previous up next contents
Prev: 1.2 Technology Computer-Aided Design Up: 1. Introduction Next: 1.3.1 Motivation

1.3 Topography Simulation

The considerations from above underline, why simulation is rapidly gaining importance. Simulation and modeling is not restricted to special fields but has already been implemented successfully for all unit steps itemized in the previous section. Besides the development of device simulators, important work has been done in process simulation, where a considerable number of commercial and academic software packages for the simulation of lithography, development, ion implantation, diffusion, oxidation, metalization, etching, and deposition steps is available. Even so, and especially when talking about three dimensions, generation of virtual devices, suitable as input for device simulators relies to a major part on interactive editing of structures and contacts, applying analytical doping profiles. Three-dimensional simulation is a challenging task in all applications, since it requires concepts for efficient use of memory and CPU time resources. Nevertheless, shrinking feature sizes bringing along three-dimensional phenomena not longer screened by two-dimensional effects predominant in larger structures not only justify but demand the development of three-dimensional models and simulators. This is especially pronounced for topography simulation, the only tool available for the physically based, step by step generation of device geometries from the layout.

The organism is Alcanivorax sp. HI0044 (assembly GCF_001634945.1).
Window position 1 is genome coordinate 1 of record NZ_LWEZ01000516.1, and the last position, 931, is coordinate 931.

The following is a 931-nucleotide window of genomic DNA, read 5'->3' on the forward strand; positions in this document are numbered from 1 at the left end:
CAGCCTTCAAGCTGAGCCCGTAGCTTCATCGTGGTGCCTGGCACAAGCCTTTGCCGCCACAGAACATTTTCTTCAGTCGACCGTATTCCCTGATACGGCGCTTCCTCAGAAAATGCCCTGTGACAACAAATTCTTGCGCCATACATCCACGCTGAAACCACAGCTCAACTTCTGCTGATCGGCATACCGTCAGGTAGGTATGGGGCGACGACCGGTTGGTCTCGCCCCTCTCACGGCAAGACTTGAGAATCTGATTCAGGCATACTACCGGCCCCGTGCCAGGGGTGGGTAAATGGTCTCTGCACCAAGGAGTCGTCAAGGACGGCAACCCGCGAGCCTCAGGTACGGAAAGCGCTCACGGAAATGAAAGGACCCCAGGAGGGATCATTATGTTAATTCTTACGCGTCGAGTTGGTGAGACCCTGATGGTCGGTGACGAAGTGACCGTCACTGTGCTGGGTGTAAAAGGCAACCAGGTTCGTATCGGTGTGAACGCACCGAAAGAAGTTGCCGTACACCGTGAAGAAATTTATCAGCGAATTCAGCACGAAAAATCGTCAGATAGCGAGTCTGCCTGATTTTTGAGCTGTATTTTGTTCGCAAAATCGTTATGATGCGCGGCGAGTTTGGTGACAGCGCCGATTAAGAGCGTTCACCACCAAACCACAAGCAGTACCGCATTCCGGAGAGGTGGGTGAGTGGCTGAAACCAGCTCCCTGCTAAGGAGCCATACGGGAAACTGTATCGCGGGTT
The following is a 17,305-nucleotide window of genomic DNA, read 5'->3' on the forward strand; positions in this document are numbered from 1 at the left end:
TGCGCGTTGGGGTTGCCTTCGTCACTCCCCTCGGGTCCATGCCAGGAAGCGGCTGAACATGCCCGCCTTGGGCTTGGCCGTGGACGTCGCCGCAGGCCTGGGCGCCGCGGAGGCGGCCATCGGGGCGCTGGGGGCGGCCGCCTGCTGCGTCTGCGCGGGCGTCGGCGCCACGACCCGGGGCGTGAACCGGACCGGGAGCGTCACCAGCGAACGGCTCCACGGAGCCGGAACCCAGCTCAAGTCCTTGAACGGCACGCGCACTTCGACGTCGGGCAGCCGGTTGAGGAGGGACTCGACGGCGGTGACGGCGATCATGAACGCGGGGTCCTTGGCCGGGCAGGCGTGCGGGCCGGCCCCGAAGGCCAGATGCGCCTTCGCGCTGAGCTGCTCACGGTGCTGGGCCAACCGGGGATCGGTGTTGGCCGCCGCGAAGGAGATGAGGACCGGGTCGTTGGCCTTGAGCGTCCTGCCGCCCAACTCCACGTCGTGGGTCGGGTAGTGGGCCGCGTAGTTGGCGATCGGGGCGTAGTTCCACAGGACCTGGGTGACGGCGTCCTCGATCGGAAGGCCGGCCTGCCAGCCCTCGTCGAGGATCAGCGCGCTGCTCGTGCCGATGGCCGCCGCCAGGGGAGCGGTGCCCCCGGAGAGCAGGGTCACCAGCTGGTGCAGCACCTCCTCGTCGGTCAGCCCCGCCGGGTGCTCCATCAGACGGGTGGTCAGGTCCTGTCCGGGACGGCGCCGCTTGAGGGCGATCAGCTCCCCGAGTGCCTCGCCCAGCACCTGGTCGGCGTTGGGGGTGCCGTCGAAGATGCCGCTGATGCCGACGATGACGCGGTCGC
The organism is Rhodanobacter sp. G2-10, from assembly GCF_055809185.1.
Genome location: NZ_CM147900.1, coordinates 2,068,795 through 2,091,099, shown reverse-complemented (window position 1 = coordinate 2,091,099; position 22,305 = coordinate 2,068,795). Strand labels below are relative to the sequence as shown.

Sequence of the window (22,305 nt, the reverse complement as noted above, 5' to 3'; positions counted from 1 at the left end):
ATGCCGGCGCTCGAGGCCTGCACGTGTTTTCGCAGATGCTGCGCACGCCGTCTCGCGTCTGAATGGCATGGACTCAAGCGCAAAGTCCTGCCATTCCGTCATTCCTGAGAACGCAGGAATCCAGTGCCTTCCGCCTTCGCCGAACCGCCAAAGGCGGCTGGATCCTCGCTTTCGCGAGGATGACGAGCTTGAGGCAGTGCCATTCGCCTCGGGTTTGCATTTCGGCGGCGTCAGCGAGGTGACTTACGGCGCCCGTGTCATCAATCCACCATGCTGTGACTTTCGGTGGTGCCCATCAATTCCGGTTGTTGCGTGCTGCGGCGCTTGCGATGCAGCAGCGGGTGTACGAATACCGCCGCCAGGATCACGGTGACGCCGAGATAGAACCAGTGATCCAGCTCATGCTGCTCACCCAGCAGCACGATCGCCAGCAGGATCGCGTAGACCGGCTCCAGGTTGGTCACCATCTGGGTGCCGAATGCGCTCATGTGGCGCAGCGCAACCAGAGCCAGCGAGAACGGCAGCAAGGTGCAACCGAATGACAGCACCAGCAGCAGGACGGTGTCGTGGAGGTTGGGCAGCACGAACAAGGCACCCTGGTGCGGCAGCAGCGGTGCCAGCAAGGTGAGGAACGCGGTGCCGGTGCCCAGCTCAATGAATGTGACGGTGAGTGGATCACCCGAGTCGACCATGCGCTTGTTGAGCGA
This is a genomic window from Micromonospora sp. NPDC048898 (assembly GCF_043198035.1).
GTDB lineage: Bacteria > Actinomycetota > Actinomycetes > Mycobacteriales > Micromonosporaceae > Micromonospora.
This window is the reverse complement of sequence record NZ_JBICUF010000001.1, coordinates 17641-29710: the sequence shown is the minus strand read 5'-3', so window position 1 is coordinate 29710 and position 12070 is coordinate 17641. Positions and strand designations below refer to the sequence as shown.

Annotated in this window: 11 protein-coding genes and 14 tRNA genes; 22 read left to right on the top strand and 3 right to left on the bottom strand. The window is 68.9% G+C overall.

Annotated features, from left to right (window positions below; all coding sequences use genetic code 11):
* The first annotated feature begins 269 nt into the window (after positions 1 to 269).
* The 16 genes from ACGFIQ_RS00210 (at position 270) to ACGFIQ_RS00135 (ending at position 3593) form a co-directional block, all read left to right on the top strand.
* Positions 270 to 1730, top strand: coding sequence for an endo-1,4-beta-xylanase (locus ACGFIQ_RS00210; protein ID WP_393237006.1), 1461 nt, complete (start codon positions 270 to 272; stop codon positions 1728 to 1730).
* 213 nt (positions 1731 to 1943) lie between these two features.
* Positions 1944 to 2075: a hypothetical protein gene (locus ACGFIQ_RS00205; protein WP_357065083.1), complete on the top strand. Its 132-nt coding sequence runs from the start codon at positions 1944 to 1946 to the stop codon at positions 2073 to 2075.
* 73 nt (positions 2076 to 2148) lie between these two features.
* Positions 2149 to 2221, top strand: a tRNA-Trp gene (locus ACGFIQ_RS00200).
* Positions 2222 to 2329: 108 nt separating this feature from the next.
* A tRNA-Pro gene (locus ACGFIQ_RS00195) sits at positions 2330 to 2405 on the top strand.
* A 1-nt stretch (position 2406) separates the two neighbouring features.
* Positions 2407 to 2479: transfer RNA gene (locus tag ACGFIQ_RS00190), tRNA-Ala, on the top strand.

Topography simulation in general comprises all process steps changing the shape of the wafer, thus including also oxidation. Oxidation is a very complex process and a field of scientific interest of its own. Careful modeling has to deal with a broad variety of effects ranging from quantum chemistry of oxide formation, diffusion, defect generation, and recombination up to surface advancement techniques and interface tracking with moving, expanding and colliding grids. For these reasons the definition of topography simulation within the scope of this thesis is restricted to etching and deposition, still giving space for an abundant number of resist development, sputtering, plasma, and metalization processes.

Subsections previous up next contents
Prev: 1.2 Technology Computer-Aided Design Up: 1. Introduction Next: 1.3.1 Motivation

W. Pyka: Feature Scale Modeling for Etching and Deposition Processes in Semiconductor Manufacturing